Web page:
Bank of Japan Governor Masaaki Shirakawa said the world economy continues to recover albeit at a slower pace, taking a slightly more cautious view on global growth as signs of a slowdown spread to emerging economies.

But he maintained the central bank's assessment that while Japan's economy remains under downward pressure, mainly on output, it is showing signs of picking up.

Japan's economy will likely resume a moderate recovery as supply constraints ease further and output activity picks up, Shirakawa said in a speech to a quarterly meeting of BOJ branch managers on Monday.

The BOJ is growing increasingly confident that Japan's economy will recover from the devastation of the March 11 earthquake and tsunami by the end of this year as companies restore supply chains more quickly than expected.

Factory output in May jumped by the most in almost 60 years, while the central bank's latest quarterly tankan survey showed that companies expect an improvement in business sentiment in coming months and plan to increase capital expenditure.

The BOJ is therefore expected to hold off on easing policy further at its rate review next week and to tone up its optimism on output and the economy, although it will strike a note of caution about signs of a global slowdown.

Some in the BOJ have become increasingly worried about softening global growth which, if prolonged, will hurt exports just when Japan is shaking off supply constraints in the autumn.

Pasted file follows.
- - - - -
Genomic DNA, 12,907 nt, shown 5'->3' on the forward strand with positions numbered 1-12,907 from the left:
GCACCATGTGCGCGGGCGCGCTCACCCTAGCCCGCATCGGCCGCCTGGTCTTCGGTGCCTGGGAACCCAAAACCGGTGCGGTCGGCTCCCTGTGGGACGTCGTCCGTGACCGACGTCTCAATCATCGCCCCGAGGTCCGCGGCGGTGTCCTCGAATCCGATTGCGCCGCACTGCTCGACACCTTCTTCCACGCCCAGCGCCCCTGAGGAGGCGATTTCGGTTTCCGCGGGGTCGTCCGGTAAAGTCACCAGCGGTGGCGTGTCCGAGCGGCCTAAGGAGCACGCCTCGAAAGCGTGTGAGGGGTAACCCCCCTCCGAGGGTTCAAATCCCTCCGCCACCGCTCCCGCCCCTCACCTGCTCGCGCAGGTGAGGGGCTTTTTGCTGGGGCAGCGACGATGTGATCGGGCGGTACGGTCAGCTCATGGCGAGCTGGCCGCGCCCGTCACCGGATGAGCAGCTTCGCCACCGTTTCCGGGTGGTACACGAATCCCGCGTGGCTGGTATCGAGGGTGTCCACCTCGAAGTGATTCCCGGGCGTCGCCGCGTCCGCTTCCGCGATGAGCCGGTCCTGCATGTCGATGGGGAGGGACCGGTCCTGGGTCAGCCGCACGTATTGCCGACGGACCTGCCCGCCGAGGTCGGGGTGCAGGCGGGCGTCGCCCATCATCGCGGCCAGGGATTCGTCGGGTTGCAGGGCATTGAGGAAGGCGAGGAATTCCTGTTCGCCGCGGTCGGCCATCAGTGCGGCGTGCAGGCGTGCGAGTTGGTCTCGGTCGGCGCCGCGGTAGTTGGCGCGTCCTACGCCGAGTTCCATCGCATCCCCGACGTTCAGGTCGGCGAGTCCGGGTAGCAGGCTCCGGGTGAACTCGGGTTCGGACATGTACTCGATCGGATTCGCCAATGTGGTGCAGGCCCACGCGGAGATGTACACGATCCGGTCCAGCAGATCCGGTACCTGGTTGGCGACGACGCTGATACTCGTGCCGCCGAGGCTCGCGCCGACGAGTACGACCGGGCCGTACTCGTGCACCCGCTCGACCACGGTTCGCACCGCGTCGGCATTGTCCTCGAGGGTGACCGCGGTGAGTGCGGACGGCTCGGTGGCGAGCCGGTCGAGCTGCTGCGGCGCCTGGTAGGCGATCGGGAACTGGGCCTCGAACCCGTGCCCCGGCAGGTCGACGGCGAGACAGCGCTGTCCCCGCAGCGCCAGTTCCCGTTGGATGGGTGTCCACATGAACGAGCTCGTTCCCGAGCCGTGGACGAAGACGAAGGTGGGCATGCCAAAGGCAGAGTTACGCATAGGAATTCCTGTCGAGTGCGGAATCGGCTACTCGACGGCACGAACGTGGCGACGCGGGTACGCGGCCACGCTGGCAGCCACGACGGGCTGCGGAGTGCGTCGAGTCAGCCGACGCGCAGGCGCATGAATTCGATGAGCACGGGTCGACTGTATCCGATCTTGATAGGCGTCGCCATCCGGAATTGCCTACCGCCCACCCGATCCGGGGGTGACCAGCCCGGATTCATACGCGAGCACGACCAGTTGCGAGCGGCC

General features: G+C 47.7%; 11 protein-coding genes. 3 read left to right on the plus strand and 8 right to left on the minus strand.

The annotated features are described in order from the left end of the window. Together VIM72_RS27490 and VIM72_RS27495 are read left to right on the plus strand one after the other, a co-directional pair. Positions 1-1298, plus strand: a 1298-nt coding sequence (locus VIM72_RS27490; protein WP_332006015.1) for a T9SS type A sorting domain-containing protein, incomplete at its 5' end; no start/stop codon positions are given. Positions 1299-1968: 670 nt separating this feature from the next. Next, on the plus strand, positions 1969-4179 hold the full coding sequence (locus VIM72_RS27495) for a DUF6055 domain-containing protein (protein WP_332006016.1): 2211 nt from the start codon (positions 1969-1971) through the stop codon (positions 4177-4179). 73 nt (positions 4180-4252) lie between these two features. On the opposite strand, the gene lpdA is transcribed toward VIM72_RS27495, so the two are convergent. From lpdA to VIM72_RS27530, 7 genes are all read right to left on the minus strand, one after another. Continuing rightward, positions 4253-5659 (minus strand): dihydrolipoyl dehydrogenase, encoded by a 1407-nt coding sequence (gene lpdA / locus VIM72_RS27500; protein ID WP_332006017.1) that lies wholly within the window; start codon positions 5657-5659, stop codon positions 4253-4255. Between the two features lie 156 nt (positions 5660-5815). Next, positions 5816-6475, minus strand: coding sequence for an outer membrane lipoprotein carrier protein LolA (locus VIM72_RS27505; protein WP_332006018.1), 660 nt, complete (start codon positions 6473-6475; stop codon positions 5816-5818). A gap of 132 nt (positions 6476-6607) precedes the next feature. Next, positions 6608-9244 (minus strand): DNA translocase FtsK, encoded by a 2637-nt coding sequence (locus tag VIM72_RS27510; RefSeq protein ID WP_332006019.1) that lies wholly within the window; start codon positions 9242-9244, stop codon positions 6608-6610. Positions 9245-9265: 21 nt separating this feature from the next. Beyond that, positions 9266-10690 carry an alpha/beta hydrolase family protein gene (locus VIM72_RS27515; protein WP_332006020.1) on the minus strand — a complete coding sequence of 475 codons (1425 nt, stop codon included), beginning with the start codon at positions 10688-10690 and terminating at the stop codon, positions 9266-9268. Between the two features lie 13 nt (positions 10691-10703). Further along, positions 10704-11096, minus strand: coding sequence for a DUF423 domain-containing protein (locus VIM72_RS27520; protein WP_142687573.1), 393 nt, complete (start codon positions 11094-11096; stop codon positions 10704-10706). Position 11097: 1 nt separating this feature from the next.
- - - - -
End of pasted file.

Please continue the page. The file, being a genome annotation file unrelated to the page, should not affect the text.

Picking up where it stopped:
Shirakawa's acknowledgement of the global slowdown follows a warning by BOJ board member Yoshihisa Morimoto last month that global economic risks have heightened somewhat after a slew of weak U.S. data.

But many in the central bank still do not expect the global slowdown to turn into a recession that would hurt exports severely enough to threaten Japan's recovery.

Output and private domestic demand are showing signs of picking up, as supply constraints start to ease and household and business sentiment improve somewhat, Shirakawa said in the speech on Monday.

The BOJ is expected to cut its economic forecast for the current fiscal year that began in April when it conducts a quarterly review of its long-term projections at next week's rate review, sources familiar with the bank's thinking said.

But this would be a technical revision reflecting the steep contraction in January-March GDP and revisions to last year's figures, and would not affect monetary policy or the BOJ's view that growth will pick up toward the end of this year, they said.

(Editing by Edmund Klamann)